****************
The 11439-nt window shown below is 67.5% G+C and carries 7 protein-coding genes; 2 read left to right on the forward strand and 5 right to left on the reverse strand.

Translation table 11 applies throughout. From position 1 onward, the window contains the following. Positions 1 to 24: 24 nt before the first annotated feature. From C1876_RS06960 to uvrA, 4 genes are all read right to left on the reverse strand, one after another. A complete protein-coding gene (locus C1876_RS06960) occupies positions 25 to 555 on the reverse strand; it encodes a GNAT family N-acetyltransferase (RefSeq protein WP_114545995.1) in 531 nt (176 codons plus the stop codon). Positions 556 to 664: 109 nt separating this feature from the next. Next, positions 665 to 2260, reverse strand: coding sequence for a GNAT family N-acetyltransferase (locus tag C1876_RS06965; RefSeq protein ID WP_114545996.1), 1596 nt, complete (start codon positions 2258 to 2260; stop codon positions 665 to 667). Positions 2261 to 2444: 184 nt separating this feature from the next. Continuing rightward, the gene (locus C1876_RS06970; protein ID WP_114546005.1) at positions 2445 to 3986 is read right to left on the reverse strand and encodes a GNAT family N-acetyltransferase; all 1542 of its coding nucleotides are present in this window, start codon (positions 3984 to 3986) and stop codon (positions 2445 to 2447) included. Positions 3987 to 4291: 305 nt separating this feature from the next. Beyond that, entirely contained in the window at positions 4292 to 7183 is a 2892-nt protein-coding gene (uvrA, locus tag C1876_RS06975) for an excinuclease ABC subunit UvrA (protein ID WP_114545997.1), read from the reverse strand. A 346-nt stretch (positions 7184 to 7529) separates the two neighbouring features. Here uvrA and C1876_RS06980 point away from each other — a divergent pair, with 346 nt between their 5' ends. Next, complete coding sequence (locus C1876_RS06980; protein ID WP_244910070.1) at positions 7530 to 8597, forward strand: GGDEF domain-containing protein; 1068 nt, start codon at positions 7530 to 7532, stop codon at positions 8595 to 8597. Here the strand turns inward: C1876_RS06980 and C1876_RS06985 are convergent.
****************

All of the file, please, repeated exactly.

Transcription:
The 11439-nt window shown below is 67.5% G+C and carries 7 protein-coding genes; 2 read left to right on the forward strand and 5 right to left on the reverse strand.

Translation table 11 applies throughout. From position 1 onward, the window contains the following. Positions 1 to 24: 24 nt before the first annotated feature. From C1876_RS06960 to uvrA, 4 genes are all read right to left on the reverse strand, one after another. A complete protein-coding gene (locus C1876_RS06960) occupies positions 25 to 555 on the reverse strand; it encodes a GNAT family N-acetyltransferase (RefSeq protein WP_114545995.1) in 531 nt (176 codons plus the stop codon). Positions 556 to 664: 109 nt separating this feature from the next. Next, positions 665 to 2260, reverse strand: coding sequence for a GNAT family N-acetyltransferase (locus tag C1876_RS06965; RefSeq protein ID WP_114545996.1), 1596 nt, complete (start codon positions 2258 to 2260; stop codon positions 665 to 667). Positions 2261 to 2444: 184 nt separating this feature from the next. Continuing rightward, the gene (locus C1876_RS06970; protein ID WP_114546005.1) at positions 2445 to 3986 is read right to left on the reverse strand and encodes a GNAT family N-acetyltransferase; all 1542 of its coding nucleotides are present in this window, start codon (positions 3984 to 3986) and stop codon (positions 2445 to 2447) included. Positions 3987 to 4291: 305 nt separating this feature from the next. Beyond that, entirely contained in the window at positions 4292 to 7183 is a 2892-nt protein-coding gene (uvrA, locus tag C1876_RS06975) for an excinuclease ABC subunit UvrA (protein ID WP_114545997.1), read from the reverse strand. A 346-nt stretch (positions 7184 to 7529) separates the two neighbouring features. Here uvrA and C1876_RS06980 point away from each other — a divergent pair, with 346 nt between their 5' ends. Next, complete coding sequence (locus C1876_RS06980; protein ID WP_244910070.1) at positions 7530 to 8597, forward strand: GGDEF domain-containing protein; 1068 nt, start codon at positions 7530 to 7532, stop codon at positions 8595 to 8597. Here the strand turns inward: C1876_RS06980 and C1876_RS06985 are convergent.